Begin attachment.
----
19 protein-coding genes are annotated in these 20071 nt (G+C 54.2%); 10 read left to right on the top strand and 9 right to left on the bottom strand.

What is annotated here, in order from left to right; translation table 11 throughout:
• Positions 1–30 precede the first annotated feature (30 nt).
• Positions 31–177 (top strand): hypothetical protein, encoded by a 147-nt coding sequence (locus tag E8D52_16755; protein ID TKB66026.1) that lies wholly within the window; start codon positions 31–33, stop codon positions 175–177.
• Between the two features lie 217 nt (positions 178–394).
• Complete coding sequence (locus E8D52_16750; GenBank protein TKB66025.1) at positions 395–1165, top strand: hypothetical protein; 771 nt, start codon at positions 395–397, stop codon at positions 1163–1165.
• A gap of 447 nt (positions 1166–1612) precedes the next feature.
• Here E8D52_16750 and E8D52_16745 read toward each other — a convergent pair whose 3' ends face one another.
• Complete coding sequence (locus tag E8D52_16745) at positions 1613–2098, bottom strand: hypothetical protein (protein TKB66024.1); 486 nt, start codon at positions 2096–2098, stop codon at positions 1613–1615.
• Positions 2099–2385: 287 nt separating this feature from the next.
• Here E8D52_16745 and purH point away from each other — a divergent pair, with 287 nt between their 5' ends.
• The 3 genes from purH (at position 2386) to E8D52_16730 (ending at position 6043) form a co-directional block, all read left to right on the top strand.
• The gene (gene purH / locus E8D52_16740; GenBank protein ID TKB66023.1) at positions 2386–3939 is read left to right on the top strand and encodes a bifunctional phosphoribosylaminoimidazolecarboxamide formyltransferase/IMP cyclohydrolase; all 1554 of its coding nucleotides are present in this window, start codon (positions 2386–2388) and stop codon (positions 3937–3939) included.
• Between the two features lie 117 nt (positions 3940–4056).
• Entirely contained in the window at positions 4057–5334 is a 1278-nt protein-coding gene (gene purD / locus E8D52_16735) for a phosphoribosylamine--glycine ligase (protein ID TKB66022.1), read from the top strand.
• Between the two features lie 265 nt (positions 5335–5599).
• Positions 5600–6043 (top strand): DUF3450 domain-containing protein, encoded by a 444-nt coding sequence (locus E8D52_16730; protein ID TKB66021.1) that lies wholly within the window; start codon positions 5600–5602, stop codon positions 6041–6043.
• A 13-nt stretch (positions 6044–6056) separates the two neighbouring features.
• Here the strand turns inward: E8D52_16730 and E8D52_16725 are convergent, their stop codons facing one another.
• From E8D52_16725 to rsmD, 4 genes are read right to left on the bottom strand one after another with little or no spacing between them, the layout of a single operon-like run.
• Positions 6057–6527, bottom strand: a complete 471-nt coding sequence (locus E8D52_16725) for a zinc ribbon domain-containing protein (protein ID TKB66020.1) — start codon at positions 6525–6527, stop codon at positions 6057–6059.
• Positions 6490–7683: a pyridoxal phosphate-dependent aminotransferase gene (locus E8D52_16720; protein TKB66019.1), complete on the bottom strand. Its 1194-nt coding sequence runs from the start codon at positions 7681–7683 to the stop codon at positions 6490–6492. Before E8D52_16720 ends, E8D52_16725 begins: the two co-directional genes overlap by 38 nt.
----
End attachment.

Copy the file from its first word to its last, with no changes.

19 protein-coding genes are annotated in these 20071 nt (G+C 54.2%); 10 read left to right on the top strand and 9 right to left on the bottom strand.

What is annotated here, in order from left to right; translation table 11 throughout:
• Positions 1–30 precede the first annotated feature (30 nt).
• Positions 31–177 (top strand): hypothetical protein, encoded by a 147-nt coding sequence (locus tag E8D52_16755; protein ID TKB66026.1) that lies wholly within the window; start codon positions 31–33, stop codon positions 175–177.
• Between the two features lie 217 nt (positions 178–394).
• Complete coding sequence (locus E8D52_16750; GenBank protein TKB66025.1) at positions 395–1165, top strand: hypothetical protein; 771 nt, start codon at positions 395–397, stop codon at positions 1163–1165.
• A gap of 447 nt (positions 1166–1612) precedes the next feature.
• Here E8D52_16750 and E8D52_16745 read toward each other — a convergent pair whose 3' ends face one another.
• Complete coding sequence (locus tag E8D52_16745) at positions 1613–2098, bottom strand: hypothetical protein (protein TKB66024.1); 486 nt, start codon at positions 2096–2098, stop codon at positions 1613–1615.
• Positions 2099–2385: 287 nt separating this feature from the next.
• Here E8D52_16745 and purH point away from each other — a divergent pair, with 287 nt between their 5' ends.
• The 3 genes from purH (at position 2386) to E8D52_16730 (ending at position 6043) form a co-directional block, all read left to right on the top strand.
• The gene (gene purH / locus E8D52_16740; GenBank protein ID TKB66023.1) at positions 2386–3939 is read left to right on the top strand and encodes a bifunctional phosphoribosylaminoimidazolecarboxamide formyltransferase/IMP cyclohydrolase; all 1554 of its coding nucleotides are present in this window, start codon (positions 2386–2388) and stop codon (positions 3937–3939) included.
• Between the two features lie 117 nt (positions 3940–4056).
• Entirely contained in the window at positions 4057–5334 is a 1278-nt protein-coding gene (gene purD / locus E8D52_16735) for a phosphoribosylamine--glycine ligase (protein ID TKB66022.1), read from the top strand.
• Between the two features lie 265 nt (positions 5335–5599).
• Positions 5600–6043 (top strand): DUF3450 domain-containing protein, encoded by a 444-nt coding sequence (locus E8D52_16730; protein ID TKB66021.1) that lies wholly within the window; start codon positions 5600–5602, stop codon positions 6041–6043.
• A 13-nt stretch (positions 6044–6056) separates the two neighbouring features.
• Here the strand turns inward: E8D52_16730 and E8D52_16725 are convergent, their stop codons facing one another.
• From E8D52_16725 to rsmD, 4 genes are read right to left on the bottom strand one after another with little or no spacing between them, the layout of a single operon-like run.
• Positions 6057–6527, bottom strand: a complete 471-nt coding sequence (locus E8D52_16725) for a zinc ribbon domain-containing protein (protein ID TKB66020.1) — start codon at positions 6525–6527, stop codon at positions 6057–6059.
• Positions 6490–7683: a pyridoxal phosphate-dependent aminotransferase gene (locus E8D52_16720; protein TKB66019.1), complete on the bottom strand. Its 1194-nt coding sequence runs from the start codon at positions 7681–7683 to the stop codon at positions 6490–6492. Before E8D52_16720 ends, E8D52_16725 begins: the two co-directional genes overlap by 38 nt.